Suspect tells police he robbed credit union ‘on impulse’

By Christopher Cousins and Judy Harrison, BDN Staff
Posted May 27, 2011, at 2:17 p.m.

BANGOR, Maine — The suspect in a brazen robbery at a downtown credit union Wednesday said he committed the crime on impulse after recent trauma in his life, including the death of his wife and the loss of his children.

Thaddeus McDonald, 32, of Augusta, who allegedly stole more than $6,000 from the Penobscot County Federal Credit Union in downtown Bangor, is being held at Penobscot County Jail after a District Court judge on Friday set his bail at $15,000 cash or $50,000 surety. McDonald, who faces charges of Class B robbery and Class C theft by unauthorized taking, entered no pleas to the charges against him.

Just after his arrest, McDonald tried to explain away the wads of cash in his pockets and wallet by telling investigators he had just cashed his “federal check,” but later confessed to Bangor police Detective Tim Cotton that he committed the robbery out of desperation, according to an affidavit written by Cotton and filed in Penobscot County District Court. McDonald allegedly told Cotton he didn’t want to hurt anyone, especially the clerk who he allegedly robbed.

“I had no intention of harming him, it wasn’t like I threatened him,” said McDonald of the clerk. “It wasn’t even like he took me serious.”

The clerk, who was the only credit union employee to witness the robbery, told Bangor police Patrol Officer Brian Smith that at first, he didn’t take McDonald seriously.

According to Smith’s report, McDonald went into the credit union and at first asked for a withdrawal slip. When the clerk asked for an account number, McDonald allegedly said, “How about you give me all the money in that drawer?”

“[The clerk] stated at first that he thought the male was joking and laughed,” wrote Smith. “The male then stated ‘I’m serious.’ [The clerk] realized that he was and started to unload his drawer.”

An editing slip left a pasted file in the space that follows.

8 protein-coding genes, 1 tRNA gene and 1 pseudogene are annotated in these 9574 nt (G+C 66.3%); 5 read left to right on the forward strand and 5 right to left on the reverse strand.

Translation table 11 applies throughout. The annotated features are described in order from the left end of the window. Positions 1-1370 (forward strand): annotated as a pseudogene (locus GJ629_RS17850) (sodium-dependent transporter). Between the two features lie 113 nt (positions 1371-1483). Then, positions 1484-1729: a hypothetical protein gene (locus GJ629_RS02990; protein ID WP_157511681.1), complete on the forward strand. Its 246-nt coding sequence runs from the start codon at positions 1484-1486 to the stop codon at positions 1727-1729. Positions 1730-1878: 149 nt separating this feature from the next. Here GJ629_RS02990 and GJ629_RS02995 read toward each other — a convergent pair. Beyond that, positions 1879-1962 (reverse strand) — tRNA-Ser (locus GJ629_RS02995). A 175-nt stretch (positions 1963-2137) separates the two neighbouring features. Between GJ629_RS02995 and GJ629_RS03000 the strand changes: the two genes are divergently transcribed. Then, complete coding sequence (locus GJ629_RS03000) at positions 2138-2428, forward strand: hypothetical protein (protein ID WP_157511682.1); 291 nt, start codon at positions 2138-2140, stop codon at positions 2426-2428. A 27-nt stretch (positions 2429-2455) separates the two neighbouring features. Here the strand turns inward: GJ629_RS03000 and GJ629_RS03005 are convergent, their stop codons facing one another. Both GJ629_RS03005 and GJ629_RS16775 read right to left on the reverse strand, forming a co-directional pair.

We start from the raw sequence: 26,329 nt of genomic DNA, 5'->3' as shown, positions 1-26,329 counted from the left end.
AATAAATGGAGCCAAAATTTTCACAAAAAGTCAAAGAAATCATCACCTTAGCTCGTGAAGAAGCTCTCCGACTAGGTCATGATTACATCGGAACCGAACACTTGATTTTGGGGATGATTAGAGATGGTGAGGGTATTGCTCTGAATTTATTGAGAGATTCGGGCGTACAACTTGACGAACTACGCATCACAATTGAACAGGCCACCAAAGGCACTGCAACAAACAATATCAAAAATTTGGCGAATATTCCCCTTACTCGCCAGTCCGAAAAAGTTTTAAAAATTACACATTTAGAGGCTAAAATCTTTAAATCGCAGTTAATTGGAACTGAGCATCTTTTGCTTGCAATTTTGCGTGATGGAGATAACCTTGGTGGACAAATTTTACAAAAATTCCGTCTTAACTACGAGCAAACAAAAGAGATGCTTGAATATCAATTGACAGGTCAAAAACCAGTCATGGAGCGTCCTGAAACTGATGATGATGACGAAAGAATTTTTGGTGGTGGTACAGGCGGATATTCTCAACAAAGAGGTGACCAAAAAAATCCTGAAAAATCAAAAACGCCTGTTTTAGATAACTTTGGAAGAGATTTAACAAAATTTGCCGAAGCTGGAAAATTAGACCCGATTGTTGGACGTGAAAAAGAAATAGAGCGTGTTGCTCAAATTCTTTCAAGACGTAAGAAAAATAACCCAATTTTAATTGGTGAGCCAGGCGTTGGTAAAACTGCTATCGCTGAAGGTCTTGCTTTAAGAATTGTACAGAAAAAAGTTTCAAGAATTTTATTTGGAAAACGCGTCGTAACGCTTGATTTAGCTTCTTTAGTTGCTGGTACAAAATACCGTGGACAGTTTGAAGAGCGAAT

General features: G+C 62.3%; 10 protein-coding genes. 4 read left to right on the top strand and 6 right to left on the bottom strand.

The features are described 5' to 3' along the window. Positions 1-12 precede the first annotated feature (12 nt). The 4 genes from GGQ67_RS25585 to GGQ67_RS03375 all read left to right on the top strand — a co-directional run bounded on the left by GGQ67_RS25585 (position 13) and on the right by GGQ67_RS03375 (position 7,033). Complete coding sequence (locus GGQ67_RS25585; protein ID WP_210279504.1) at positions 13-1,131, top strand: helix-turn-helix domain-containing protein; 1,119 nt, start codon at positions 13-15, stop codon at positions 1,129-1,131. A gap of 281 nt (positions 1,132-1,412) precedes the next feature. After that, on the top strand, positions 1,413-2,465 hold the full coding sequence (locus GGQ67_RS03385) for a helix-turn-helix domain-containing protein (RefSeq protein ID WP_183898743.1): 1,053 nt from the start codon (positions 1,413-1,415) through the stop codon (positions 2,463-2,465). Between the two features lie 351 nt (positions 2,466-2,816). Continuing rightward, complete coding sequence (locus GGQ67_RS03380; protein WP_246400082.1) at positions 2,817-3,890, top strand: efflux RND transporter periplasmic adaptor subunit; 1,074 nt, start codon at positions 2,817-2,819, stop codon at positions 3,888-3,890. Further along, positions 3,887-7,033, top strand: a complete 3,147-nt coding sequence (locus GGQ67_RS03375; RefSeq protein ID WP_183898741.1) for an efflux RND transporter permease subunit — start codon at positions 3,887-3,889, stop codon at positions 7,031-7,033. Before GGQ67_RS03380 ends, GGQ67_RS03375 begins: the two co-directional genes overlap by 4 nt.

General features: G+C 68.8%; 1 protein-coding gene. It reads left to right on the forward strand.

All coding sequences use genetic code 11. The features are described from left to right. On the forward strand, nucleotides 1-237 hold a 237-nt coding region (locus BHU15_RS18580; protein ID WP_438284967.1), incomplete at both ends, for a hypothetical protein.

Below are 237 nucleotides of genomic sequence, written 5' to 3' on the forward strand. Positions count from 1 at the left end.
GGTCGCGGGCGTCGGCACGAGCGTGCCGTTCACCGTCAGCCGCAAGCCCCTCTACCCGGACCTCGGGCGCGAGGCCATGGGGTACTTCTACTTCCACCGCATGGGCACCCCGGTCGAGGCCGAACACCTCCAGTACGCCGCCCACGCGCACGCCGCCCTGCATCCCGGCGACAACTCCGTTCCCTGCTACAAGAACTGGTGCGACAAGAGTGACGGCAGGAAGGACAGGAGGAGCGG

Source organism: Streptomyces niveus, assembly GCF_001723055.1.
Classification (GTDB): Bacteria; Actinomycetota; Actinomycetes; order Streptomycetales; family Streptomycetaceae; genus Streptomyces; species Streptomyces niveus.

After the clerk had pulled some of the cash from the drawer, McDonald interrupted him by saying, “that’s good,” before fleeing from the bank and removing a black sweatshirt outside.

Affidavits filed by several Bangor officers explained how McDonald used some of the cash to first secure a room at the Charles Inn and then hired a driver with Town Taxi for a more than $200 ride to Augusta. Based on information from a witness, police stopped the taxi near Mile 180 on I-95 and apprehended McDonald without incident.

McDonald allegedly told officers that he has been “stuck and broke” lately, especially since the recent drug overdose of his wife in Augusta, which led to McDonald losing custody of his four children.

“It was an impulsive decision [to rob the credit union],” McDonald said to Cotton. “I was desperate and it was an impulsive decision, that’s the honest-to-God truth.”

At Cotton’s urging, McDonald wrote an apology to the credit union clerk involved in the robbery.

“I just wanted to take the time to say I am truly sorry for what happened earlier,” wrote McDonald, who told police he is on probation for aggravated forgery and has convictions on his record for burglary and statutory rape.

Bail conditions imposed by Judge Bruce Jordan on Friday included that McDonald not return to the credit union or Pickering Square and have no contact with the victim. McDonald’s next court date is July 12, when he is expected to be arraigned if he is indicted in June by the Penobscot County grand jury.

According to Maine criminal statutes, a charge of Class B robbery indicates that a weapon was not used.

This was the second time this year that the Penobscot County Federal Credit Union has been robbed. The bank, with an entrance that is almost hidden underneath the Merchants Plaza building, was robbed on Jan. 18 as well.

Donovan W. Steen Jr., 20, of Bangor later pleaded guilty to robbery charges associated with that incident and was sentenced to 42 months in prison.

http://bangordailynews.com/2011/05/27/news/bangor/bail-set-at-15000-cash-for-man-charged-in-bangor-credit-union-robbery/ printed on September 22, 2014